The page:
A white labs vial only has ~30ml of yeast. Even if you grow/pitch 4-5 times this volume, you're talking 120-150ml of yeast for an entire batch. Cleanup duty requires a lot less, maybe 10%. Pitch more if you are concerned. It won't hurt, it'll just flocc out and be more yeast mass in the bottom of the keg.
Look at the thin film of yeast in a bottle of Sierra Nevada. It doesn't take much.
Posted: Wed May 25, 2016 12:58 pm
Make sense. Trouble is I don't have a setup to can properly and IIRC Kai mentioned how he was going to stop using canned wort for Krausening since he believed oxidation was becoming a factor. But I feel comfortable enough brewing up a tiny batch of the same recipe (may smooth out any variances) if needed.
As far as yeast management goes, atm I am storing ~1qt of slurry (basically all that's left after I rack to lagering) which seems to contain ~200ml of thick yeast in a mason jar in the fridge. If I'm going to use some for a fresh batch and some for krausening maybe I'll pull some off into a smaller jar after racking.
Posted: Wed May 25, 2016 1:32 pm
Posted: Sun May 29, 2016 4:29 am
Kräusening is generally performed with yeast in its high log phase (high propagation stage). When doing regular brews with the same recipe, then performing this is easy. You just transfer it from some other fermenter.
The volume needed is quite noticeable (~12%) so there will be quite a flavour impact if you use different wort.
The simplest thing would be to stow away some of the original wort and ferment it a few days later. Or just keep a 3 day brewing schedule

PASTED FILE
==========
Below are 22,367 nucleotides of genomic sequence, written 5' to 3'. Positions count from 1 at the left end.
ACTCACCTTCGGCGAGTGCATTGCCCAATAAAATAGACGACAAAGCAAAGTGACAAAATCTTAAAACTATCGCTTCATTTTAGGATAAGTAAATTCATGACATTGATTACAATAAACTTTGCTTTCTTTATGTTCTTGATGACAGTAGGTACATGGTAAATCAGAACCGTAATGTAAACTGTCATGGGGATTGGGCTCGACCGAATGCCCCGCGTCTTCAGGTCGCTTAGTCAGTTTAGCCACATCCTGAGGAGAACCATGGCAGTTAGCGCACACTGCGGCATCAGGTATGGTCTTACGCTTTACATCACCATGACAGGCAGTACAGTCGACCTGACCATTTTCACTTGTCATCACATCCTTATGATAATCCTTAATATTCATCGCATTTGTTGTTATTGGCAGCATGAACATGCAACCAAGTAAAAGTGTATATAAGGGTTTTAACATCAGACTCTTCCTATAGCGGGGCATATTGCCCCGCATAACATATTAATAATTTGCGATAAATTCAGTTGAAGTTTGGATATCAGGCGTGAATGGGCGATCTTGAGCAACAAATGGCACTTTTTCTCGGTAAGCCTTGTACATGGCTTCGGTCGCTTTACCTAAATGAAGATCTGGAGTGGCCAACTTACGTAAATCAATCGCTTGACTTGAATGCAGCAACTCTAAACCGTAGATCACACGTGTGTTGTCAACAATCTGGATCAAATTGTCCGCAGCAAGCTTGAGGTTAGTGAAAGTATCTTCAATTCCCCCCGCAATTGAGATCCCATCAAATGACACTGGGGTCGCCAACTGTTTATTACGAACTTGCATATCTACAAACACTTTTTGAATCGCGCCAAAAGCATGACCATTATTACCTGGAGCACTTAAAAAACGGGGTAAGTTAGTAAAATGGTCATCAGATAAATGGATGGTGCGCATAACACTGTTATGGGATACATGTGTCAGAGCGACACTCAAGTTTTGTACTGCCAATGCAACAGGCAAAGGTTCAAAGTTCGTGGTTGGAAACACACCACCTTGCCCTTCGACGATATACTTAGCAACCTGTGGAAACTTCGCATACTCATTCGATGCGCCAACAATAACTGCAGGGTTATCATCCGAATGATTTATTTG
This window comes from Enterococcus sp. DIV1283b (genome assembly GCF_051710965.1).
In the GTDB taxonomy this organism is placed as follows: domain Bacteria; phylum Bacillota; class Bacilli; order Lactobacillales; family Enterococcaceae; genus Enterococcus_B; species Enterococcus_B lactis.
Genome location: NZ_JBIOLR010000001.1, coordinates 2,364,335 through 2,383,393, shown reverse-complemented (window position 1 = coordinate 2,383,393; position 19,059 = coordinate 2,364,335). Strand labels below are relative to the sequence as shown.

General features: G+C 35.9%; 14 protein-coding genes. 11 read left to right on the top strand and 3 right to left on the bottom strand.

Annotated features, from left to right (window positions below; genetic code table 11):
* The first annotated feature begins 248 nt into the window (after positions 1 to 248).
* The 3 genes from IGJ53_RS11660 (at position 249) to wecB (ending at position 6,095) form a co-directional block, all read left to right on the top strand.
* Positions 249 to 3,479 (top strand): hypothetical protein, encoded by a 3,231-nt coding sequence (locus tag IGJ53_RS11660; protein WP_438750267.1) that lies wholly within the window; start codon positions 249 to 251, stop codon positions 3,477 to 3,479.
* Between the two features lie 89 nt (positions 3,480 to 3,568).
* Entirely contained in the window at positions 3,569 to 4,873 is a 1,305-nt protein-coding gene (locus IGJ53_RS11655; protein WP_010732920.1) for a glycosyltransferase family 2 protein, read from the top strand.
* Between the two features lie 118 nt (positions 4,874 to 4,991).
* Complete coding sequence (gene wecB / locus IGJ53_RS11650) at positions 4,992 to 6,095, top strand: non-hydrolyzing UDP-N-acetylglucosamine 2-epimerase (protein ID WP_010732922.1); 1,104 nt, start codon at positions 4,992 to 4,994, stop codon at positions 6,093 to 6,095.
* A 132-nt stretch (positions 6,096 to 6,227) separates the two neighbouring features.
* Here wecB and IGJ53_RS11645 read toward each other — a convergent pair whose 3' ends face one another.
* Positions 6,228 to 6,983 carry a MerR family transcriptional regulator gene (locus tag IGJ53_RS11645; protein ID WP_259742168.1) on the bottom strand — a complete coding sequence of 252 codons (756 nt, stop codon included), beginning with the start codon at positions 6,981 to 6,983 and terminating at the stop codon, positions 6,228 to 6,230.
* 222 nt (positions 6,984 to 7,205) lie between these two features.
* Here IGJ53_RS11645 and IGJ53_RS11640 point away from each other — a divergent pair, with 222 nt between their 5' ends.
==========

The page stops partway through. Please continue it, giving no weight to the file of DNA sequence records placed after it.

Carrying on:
However, the more I became better at cold fermentation the less I needed this emergency procedure. Nowadays I'm perfectly able to ferment decent Bavarian Helles without having to bother with such elaborate techniques.
If I'd brew on a regular schedule like a brewery, then I'd certainly do this routinely. But when not I am not sure whether it's really that important. It may be time better spent nailing that secondary so that one doesn't need this insurance policy in the first place.
Naturally, every one has their own preferences and observations. Either way, if you've never done it and are curious about it then give it a shot!
Have a good look at Kunze 188.8.131.52 and the preceding paragraphs.
Posted: Mon May 30, 2016 10:13 pm
Appreciate the advice, reading through the Kunze sections, does Narziss offer any more insight?
I kind of like the idea of combining drauflassen with a ~12% krausen upon transfer for more consistency, practice brewing the same recipe, and kitchen friendly batch sizes.
2.5 Gallon initial batch, another 2.5 gallon batch a day or 2 later, then transfer 4.5 gallons to lagering keg where it will meet 0.5 gallon of krausen. Fresh yeast introduced at 3 stages. But that requires quite a rigorous brewing schedule.